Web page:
It’s not a matter of “if” but “when” you will destroy your motor on a rock or pipeline. My luck finally ran out in this canal designed to kill lower units.
Inshore fishing comes with its hazards. Thats why I like it, it’s another dimension of the challenge of safely navigating the marsh to locate and catch biting fish.
Some of those hazards are underwater obstructions. These include pipelines, trees, stumps, oilfield trash, rockpiles, the list goes on and on.
…and after you hit enough “somethings”, you will eventually encounter one that destroys your lower unit.
It’s just part of the game, sort of like how hershey-squirts are part of dining on Taco Bell.
On Friday September 29th my luck finally ran out.
I’ve always been good at avoiding underwater obstructions, because I find them beforehand with Google Earth or I slow down whenever I see anything suspicious at all.
So that if I do bump into a hazard, nothing is destroyed.
But on that day I was lured into a canal that could only have been designed to kill lower units. I swear!
There were no warning signs, nothing to mark the pile of rocks lurking less than a foot below the water’s surface.
I flew across the rocks at ~35mph, striking them with the lower unit and getting the boat stuck on a couple more.
I knew the lower unit was dead. So when I trimmed the motor up it was to see “how dead” the lower unit was. See for yourself!
To summarize the rest of the story, we were able to get into open water in West Bay for Captain Nick Lapre of Southern Exposure Charters to retrieve us. We safely returned home with my boat in tow.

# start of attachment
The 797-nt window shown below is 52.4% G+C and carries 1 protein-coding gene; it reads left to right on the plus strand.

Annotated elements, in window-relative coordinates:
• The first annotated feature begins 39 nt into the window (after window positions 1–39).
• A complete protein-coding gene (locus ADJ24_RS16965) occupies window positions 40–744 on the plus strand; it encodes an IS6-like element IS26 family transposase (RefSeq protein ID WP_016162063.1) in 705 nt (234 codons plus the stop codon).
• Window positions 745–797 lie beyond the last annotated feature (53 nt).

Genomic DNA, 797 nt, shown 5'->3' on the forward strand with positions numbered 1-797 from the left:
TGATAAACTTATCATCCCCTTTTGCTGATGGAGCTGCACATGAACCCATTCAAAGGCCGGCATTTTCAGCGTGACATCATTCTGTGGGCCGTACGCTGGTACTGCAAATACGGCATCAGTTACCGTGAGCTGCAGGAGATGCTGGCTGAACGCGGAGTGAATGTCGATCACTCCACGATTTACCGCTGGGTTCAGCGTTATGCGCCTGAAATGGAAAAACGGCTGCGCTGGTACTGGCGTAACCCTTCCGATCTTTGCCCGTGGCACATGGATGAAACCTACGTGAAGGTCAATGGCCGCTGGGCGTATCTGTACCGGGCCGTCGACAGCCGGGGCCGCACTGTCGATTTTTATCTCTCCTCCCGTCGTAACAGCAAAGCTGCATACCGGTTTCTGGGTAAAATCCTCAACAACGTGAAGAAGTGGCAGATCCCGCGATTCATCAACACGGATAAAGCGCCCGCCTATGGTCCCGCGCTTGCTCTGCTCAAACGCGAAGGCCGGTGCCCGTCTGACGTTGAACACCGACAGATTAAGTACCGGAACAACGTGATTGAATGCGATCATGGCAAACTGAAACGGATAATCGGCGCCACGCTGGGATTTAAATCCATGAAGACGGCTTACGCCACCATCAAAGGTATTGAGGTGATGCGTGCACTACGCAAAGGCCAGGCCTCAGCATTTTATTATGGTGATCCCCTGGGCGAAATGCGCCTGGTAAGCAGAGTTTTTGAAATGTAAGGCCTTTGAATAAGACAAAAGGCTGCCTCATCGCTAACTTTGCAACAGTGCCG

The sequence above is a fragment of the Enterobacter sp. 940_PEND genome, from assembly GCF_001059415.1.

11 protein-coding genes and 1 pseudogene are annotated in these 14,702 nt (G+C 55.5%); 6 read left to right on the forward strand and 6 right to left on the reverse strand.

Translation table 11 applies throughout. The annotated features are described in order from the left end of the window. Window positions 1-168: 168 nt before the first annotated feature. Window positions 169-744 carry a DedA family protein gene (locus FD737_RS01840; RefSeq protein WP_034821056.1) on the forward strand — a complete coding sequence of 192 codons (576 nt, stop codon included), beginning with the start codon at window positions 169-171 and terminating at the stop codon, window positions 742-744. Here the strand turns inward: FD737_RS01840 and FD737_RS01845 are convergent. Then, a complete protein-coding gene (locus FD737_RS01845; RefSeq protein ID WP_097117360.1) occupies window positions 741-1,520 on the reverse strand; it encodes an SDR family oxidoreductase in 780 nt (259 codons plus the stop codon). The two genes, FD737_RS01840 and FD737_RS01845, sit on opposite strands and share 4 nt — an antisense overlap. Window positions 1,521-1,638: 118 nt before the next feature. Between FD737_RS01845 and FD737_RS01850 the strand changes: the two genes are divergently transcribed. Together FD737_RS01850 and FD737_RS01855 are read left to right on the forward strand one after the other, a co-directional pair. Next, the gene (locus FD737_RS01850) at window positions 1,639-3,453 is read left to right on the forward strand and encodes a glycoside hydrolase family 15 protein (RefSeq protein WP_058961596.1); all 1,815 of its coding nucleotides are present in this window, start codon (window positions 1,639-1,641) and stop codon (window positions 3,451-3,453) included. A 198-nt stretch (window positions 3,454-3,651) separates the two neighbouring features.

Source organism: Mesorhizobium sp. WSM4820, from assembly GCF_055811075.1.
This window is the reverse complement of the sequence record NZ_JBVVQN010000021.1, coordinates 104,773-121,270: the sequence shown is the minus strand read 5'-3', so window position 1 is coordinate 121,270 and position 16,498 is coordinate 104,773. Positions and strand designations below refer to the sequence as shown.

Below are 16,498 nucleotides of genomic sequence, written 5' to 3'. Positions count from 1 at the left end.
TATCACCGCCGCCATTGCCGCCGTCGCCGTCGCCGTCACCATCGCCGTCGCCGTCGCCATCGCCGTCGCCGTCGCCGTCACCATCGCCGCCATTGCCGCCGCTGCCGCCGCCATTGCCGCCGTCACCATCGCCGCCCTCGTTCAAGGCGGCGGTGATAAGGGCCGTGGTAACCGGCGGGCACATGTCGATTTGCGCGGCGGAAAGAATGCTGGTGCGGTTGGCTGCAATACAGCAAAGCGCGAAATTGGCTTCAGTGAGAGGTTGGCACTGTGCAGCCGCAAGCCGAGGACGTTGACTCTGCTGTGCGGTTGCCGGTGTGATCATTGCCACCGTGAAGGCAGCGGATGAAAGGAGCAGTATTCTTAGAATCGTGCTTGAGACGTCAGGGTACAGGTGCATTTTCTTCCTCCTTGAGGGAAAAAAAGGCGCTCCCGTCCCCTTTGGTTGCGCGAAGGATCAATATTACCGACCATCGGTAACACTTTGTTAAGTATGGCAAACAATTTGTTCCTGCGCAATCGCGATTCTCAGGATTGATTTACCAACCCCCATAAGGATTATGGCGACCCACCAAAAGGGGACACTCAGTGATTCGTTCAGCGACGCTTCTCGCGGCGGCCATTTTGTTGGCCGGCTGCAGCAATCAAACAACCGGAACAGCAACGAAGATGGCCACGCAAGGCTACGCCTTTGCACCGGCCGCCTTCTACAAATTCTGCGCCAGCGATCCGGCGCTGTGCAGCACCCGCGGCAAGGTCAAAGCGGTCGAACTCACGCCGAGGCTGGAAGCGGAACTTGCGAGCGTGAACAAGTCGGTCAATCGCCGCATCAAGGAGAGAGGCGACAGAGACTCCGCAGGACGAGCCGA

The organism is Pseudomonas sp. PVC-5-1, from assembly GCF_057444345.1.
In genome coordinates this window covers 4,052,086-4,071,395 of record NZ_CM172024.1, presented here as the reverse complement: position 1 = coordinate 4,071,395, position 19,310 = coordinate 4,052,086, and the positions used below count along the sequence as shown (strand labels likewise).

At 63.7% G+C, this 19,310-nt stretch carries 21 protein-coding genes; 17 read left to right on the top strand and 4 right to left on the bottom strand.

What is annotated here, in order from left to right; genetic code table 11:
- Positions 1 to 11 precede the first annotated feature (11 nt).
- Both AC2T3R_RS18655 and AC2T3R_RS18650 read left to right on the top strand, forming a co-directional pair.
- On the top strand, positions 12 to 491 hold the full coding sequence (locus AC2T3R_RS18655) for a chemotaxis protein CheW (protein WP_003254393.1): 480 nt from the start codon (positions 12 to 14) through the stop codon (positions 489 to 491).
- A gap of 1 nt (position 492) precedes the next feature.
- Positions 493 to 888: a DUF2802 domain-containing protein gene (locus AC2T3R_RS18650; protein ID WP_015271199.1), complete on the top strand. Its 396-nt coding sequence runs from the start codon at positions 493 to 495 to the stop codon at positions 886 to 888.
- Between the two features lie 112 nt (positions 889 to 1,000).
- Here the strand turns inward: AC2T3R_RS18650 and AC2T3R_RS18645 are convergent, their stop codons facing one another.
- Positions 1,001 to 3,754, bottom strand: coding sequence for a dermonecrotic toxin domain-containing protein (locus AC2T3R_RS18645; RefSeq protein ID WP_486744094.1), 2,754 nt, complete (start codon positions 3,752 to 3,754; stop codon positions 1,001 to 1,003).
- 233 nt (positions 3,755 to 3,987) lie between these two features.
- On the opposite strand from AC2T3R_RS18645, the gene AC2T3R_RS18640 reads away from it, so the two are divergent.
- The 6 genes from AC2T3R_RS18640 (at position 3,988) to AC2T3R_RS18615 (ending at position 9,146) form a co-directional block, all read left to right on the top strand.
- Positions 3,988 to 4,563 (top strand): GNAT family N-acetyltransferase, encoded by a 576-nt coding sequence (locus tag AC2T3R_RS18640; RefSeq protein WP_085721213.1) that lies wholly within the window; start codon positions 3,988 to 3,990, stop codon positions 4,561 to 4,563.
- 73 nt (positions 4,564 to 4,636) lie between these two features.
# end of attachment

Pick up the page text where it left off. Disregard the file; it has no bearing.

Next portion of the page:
A good ending and a huge shoutout to Nick and Roger!
I highly recommend being a SeaTow member!
It’s in Venice, between the West Bay Diversion and Mississippi River.
The canal appears navigable on a map.
There is nothing to betray the rocks strewn in it. Since nothing at all was marking their presence, there is no way I could have known. It’s almost like this canal was designed to kill lower units!
I would like your help in doing so, and you can help by sharing this article.
I have no idea.
My guess is the canal is part of the West Bay diversion project and the rocks were put there to prevent scouring of the channel’s bottom. Otherwise, I have no clue.
If you do know, you can reach me here to fill me in.
It’s not a matter of if but when you will hit an underwater obstruction.
The more time you spend running unexplored, shallow waters, the more likely your chances are.
Just understand that when your luck does run out, you should be prepared and have a plan.
Tight lines, y’all!
I got an email detailing more information about these canals:
Those canals or outlets were dug back in the 80’s by the Corps as “mitigation” for bank stabilization (wire baskets of rock or “gabions”) that was put along the river bank back then to prevent uncontrolled overbank flow.
They are the same concept as the deep cuts along the west bank of SW Pass where a lot of people fish.
They were built with funding from the Mississippi River Navigation Project before West Bay was conceived. They were designed to only pass fresh water, not sediment. So the bottoms of them are lined with big rocks and the banks reinforced with steel sheet piling to prevent scour and enlargement, eliminating having to maintain them.
I know this from working at the Corps for the last 29 years.
Also, someone else pointed out to me that there are two more canals north of the West Bay diversion that are also rocked off.
And some close-ups, for a better look.
The coordinates for these underwater obstructions, from north to south, are as follows:
Stay safe out there, guys!
Devin is the founder of Louisiana Fishing Blog and enjoys exploring new fishing spots on Louisiana's coast. He prefers using artificial lures and casting tackle, but won't hesitate to break out a popping cork when the time is right.
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